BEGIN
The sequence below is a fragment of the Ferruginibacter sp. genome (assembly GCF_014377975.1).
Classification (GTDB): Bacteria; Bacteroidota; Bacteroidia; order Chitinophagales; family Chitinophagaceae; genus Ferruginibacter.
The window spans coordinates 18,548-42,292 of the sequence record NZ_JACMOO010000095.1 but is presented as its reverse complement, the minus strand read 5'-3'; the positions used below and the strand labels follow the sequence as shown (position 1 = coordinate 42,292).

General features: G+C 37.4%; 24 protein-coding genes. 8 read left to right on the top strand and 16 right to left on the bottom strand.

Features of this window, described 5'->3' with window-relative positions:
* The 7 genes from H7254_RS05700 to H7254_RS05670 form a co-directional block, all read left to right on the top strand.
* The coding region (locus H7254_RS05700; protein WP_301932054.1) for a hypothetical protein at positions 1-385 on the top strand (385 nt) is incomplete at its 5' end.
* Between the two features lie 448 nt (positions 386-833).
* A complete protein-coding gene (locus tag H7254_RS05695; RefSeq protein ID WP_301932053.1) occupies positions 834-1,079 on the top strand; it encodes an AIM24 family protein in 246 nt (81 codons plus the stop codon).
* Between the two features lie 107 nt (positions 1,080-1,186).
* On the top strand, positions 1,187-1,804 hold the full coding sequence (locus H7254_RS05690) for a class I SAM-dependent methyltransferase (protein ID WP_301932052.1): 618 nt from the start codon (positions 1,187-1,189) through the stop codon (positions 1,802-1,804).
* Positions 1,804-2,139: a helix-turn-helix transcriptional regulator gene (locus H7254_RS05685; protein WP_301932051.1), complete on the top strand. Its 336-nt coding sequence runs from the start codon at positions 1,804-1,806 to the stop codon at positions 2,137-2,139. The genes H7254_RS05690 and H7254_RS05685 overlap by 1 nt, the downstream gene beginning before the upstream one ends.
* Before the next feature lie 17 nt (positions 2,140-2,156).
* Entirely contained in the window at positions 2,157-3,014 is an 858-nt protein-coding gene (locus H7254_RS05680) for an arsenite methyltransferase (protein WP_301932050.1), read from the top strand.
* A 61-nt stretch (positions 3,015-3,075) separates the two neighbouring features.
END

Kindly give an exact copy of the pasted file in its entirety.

The sequence below is a fragment of the Ferruginibacter sp. genome (assembly GCF_014377975.1).
Classification (GTDB): Bacteria; Bacteroidota; Bacteroidia; order Chitinophagales; family Chitinophagaceae; genus Ferruginibacter.
The window spans coordinates 18,548-42,292 of the sequence record NZ_JACMOO010000095.1 but is presented as its reverse complement, the minus strand read 5'-3'; the positions used below and the strand labels follow the sequence as shown (position 1 = coordinate 42,292).

General features: G+C 37.4%; 24 protein-coding genes. 8 read left to right on the top strand and 16 right to left on the bottom strand.

Features of this window, described 5'->3' with window-relative positions:
* The 7 genes from H7254_RS05700 to H7254_RS05670 form a co-directional block, all read left to right on the top strand.
* The coding region (locus H7254_RS05700; protein WP_301932054.1) for a hypothetical protein at positions 1-385 on the top strand (385 nt) is incomplete at its 5' end.
* Between the two features lie 448 nt (positions 386-833).
* A complete protein-coding gene (locus tag H7254_RS05695; RefSeq protein ID WP_301932053.1) occupies positions 834-1,079 on the top strand; it encodes an AIM24 family protein in 246 nt (81 codons plus the stop codon).
* Between the two features lie 107 nt (positions 1,080-1,186).
* On the top strand, positions 1,187-1,804 hold the full coding sequence (locus H7254_RS05690) for a class I SAM-dependent methyltransferase (protein ID WP_301932052.1): 618 nt from the start codon (positions 1,187-1,189) through the stop codon (positions 1,802-1,804).
* Positions 1,804-2,139: a helix-turn-helix transcriptional regulator gene (locus H7254_RS05685; protein WP_301932051.1), complete on the top strand. Its 336-nt coding sequence runs from the start codon at positions 1,804-1,806 to the stop codon at positions 2,137-2,139. The genes H7254_RS05690 and H7254_RS05685 overlap by 1 nt, the downstream gene beginning before the upstream one ends.
* Before the next feature lie 17 nt (positions 2,140-2,156).
* Entirely contained in the window at positions 2,157-3,014 is an 858-nt protein-coding gene (locus H7254_RS05680) for an arsenite methyltransferase (protein WP_301932050.1), read from the top strand.
* A 61-nt stretch (positions 3,015-3,075) separates the two neighbouring features.